Georgia Governor Rejects Medicaid Expansion — With One Exception

Recently Georgia Governor Nathan Deal announced that his state would be joining the growing number of states electing not to expand their Medicaid programs pursuant to the Patient Protection and Affordable Care Act (PPACA) (P.L. 111-148). During an interview at the GOP Convention in Clearwater, Florida, Deal stated, “No, I do not have any intentions of expanding Medicaid…I think that is something our state cannot afford.” He went on to cite the fact that although the expansion, which would add an estimated 600,000 residents to the program, would be wholly funded by the federal government during the initial three years, subsequently, the state would be on the hook for ten percent of the cost — an estimated $4.5 billion over ten years.

The day after this interview, the governor’s spokesperson, Brian Robinson, was quick to add that the governor’s statement only barred Medicaid expansion under PPACA as the law stands now. Governor Deal would certainly be open to expanding the program if the law was altered to provide block grants to the states, and he was waiting until the results of November’s election to officially make the expansion decision, in hopes that a Romney administration and GOP-led Congress would support block grants. Under the block grant scheme, the federal government would issue each state a set amount of funds designated for Medicaid, which each state would be free to use for their program as it sees fit. Most importantly, the state would not be responsible for paying a portion of that amount to receive the grant.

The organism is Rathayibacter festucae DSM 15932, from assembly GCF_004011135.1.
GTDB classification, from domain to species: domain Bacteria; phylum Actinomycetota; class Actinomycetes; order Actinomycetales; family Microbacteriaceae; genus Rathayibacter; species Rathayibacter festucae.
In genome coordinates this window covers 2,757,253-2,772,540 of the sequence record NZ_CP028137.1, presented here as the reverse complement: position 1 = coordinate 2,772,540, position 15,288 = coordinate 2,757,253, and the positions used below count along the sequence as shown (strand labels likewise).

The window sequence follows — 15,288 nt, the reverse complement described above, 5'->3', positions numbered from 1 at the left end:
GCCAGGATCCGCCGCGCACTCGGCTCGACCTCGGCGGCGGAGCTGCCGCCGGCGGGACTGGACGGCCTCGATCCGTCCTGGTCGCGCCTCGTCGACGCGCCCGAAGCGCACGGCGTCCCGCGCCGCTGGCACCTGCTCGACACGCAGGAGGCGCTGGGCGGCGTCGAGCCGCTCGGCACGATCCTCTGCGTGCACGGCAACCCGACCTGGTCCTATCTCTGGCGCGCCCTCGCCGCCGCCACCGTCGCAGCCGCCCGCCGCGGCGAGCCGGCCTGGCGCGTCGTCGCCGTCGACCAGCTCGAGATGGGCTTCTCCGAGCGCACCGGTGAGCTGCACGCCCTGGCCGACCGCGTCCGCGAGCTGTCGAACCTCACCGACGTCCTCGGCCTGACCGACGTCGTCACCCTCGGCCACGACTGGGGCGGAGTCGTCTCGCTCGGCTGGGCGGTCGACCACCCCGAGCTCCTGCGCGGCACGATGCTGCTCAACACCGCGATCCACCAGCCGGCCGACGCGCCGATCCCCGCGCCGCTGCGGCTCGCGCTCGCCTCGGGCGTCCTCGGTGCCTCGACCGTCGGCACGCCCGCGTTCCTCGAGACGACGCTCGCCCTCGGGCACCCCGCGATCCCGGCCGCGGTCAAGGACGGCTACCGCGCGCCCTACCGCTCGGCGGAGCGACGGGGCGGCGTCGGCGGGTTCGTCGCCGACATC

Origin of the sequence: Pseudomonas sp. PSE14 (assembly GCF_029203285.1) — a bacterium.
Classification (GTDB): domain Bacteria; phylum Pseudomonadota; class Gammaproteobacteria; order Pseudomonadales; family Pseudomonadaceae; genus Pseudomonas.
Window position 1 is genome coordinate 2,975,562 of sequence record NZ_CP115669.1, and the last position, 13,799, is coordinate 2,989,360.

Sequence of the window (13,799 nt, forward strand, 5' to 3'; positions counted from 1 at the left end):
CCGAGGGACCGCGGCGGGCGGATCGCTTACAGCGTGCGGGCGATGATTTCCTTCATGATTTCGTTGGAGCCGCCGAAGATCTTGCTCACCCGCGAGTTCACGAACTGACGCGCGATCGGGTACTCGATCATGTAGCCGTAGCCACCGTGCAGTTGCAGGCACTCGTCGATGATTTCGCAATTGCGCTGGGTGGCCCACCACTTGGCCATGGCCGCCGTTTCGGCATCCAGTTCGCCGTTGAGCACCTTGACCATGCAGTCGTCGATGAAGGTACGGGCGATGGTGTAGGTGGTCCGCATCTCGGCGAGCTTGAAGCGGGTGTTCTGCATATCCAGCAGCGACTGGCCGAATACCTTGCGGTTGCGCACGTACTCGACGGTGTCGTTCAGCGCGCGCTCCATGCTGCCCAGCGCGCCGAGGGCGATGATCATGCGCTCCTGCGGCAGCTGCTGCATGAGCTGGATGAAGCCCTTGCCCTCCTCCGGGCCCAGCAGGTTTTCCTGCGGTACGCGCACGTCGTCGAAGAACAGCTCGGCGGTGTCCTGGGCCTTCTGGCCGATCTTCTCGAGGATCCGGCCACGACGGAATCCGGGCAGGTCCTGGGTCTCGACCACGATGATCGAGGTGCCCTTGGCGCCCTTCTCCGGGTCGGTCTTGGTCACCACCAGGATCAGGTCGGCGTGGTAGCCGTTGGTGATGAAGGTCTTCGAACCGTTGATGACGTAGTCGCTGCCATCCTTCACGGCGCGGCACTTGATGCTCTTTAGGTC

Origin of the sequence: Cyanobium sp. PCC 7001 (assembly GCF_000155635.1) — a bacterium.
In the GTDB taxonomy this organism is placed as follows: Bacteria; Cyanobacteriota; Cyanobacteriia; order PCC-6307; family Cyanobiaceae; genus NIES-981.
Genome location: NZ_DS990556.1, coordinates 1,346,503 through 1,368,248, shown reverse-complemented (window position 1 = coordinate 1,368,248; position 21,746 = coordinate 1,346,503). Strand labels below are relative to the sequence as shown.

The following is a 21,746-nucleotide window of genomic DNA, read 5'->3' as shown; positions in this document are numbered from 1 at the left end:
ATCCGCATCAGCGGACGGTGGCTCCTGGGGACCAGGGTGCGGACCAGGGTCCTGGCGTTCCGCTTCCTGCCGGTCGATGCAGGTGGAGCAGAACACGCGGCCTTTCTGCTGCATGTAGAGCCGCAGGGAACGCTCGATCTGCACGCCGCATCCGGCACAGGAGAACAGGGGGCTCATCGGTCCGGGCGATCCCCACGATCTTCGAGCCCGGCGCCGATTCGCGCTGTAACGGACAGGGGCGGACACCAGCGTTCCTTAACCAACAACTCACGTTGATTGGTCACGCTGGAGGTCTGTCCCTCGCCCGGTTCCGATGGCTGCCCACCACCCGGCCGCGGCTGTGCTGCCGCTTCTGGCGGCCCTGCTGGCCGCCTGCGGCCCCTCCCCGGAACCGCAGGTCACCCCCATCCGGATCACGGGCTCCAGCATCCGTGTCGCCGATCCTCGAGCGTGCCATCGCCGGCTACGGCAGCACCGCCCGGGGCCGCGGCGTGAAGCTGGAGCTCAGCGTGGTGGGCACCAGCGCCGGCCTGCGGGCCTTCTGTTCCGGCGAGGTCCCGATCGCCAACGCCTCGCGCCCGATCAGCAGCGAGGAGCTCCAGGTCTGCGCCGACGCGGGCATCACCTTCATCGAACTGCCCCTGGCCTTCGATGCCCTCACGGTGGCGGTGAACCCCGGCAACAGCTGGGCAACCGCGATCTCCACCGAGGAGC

Critics of the block grant system caution that while states could use the grants for Medicaid expansion, they would also have the freedom to make cuts to their programs by reducing provider payment rates, imposing more stringent eligibility requirements, and limiting beneficiary coverage. Georgia Budget and Policy Institute Director, Tim Sweeney, raised concern that Georgia’s Medicaid program is already underfunded and that the block grant approach would provide the state with less revenue than an expansion under PPACA. “The details are very important,” he stated.